VC++ Whidbey Beta1 Ships!


Finally!  VC++ 2005 Beta1 has dropped, and we had a little party last Friday to celebrate.  It was nothing fancy, and I spent most of my time playing bridge in a corner.  The full beta is only available to MSDN Subscribers now, and selected partners, but there’s still a way for everyone to play around with Whidbey: the Express SKUs!


What is Express? It’s a way for everyone – students, hobbyists, and nay-sayers, to give the Visual Studio product line a go.  In fact, VC++ 2005 Express Beta1 is out there, just waiting for you to go download it.  In fact, start the download (you’ll have to cough up a valid email address), and then come back here to read more about it.  I’ll wait.


Welcome back.  The Express lineup, in my opinion, is freakin’ cool.  It gives everyone an opportunity to see what’s great about our product.  We’ve got a rock-solid optimizing compiler, and a brand-spanking new C++/CLI syntax (that I know you’re dying to try out).  You also get the best of our IDE, including live code browsing, Intellisense, debugging, and the updated Class Viewer.


You could win an Xbox and Halo 2.  Got your attention yet?  Head over to Channel 9’s Summer of Express contest for all the details.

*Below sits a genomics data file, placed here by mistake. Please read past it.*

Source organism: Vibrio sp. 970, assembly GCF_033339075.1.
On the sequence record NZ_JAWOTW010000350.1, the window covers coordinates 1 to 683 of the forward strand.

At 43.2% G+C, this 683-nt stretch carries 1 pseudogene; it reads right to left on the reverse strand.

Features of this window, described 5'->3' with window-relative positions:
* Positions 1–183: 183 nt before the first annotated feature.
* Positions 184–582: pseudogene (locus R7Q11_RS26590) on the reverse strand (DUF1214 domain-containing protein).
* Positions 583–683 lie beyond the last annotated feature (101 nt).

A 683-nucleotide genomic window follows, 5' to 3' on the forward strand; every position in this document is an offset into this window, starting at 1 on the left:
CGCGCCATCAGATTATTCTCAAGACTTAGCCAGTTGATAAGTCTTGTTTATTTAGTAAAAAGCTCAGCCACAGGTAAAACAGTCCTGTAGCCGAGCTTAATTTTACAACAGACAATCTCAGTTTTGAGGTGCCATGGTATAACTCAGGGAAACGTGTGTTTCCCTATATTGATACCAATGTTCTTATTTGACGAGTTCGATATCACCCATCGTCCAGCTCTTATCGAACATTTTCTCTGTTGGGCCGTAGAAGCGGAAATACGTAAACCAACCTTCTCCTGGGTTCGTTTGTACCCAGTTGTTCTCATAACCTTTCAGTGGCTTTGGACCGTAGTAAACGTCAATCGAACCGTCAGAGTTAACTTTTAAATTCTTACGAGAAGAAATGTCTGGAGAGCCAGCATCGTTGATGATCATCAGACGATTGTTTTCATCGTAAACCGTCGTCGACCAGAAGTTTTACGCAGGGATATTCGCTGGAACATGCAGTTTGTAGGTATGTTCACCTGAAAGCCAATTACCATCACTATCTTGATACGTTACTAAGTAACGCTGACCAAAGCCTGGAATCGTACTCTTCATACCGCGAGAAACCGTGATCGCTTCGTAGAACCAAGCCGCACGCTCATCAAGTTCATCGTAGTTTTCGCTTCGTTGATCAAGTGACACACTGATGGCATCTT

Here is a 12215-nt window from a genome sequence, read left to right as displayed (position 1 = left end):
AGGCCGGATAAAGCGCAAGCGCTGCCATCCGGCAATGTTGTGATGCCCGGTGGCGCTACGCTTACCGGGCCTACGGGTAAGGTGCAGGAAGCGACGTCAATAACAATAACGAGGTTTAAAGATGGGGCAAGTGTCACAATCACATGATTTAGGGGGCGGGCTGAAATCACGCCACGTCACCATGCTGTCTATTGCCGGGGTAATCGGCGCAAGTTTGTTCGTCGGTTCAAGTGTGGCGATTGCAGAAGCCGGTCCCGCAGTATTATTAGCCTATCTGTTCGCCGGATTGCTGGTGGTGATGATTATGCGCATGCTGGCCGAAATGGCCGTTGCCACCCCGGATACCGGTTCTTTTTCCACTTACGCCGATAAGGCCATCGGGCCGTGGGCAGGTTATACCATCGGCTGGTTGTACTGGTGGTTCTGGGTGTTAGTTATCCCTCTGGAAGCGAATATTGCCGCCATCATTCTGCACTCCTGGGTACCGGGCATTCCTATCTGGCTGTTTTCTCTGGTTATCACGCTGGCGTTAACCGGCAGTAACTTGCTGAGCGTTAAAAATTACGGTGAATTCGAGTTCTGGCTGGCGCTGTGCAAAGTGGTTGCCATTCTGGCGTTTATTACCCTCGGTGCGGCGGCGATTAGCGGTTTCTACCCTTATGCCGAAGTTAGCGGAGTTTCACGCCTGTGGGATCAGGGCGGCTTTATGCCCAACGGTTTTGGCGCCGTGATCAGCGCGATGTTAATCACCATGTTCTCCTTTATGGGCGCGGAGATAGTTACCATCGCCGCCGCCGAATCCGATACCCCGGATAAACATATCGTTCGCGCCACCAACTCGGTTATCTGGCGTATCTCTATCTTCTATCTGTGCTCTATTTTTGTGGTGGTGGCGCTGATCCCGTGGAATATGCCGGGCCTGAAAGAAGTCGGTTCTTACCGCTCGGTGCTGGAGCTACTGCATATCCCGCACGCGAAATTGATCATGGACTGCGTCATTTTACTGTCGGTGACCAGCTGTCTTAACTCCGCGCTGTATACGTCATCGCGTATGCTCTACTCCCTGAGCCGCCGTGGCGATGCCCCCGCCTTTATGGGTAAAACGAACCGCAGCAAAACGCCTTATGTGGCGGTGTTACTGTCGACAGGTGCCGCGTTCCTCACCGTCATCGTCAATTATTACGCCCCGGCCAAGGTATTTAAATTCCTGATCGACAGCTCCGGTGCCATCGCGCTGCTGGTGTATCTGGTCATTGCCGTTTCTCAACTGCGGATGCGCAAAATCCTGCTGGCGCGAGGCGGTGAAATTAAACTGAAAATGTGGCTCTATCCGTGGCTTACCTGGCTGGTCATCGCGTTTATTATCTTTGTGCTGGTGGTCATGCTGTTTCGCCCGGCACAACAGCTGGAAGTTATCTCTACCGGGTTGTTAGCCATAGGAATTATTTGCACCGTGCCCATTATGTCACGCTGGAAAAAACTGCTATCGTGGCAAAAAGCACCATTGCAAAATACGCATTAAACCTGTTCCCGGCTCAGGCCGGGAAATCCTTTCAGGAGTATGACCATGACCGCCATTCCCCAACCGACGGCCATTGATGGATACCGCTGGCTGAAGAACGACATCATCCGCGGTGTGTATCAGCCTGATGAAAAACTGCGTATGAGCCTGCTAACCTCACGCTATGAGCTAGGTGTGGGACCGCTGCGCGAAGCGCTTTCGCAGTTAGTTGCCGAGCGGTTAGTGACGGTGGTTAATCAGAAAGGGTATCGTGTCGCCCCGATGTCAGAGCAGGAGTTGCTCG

We want bugs.  We want your bugs.  Grab all your code, run it against our Beta, and give us all the bugs you find.  We’ve released a new product feedback center, where you can file bugs that go right into our bug database.  One click, your computer to our doorstep.  You can even keep us responsible by tracking the progress of your bug, and bugs filed by other customers.


What’s new?  I’ll probably elaborate on this more, and I might find the energy to work up a few samples.  I suggest you try out the new Whidbey language, our generics support, and the new Secure CRT, to name a few of our advancements.  Don’t try out DF (deterministic finalization), though.  Despite what the website may say, DF is not in beta1.

Comments (3)

  1. Jon says:

    I downloaded Visual C++ Express Edition, I am having trouble running Win32 console programs. I created a Win32 console program and built it, if there were errors they would not show up in the Task List like in previous versions of Visual C++. Then when I went to run it there was no option to Run without Debugging, so I ran it with the debugger. The program popped up for a second then disappeared since there were no run-time errors and no breakpoints. I also downloaded Visual C# Express Edition and it has the option to Run without Debugging. If anyone could help me it would be appreciated.

    Jon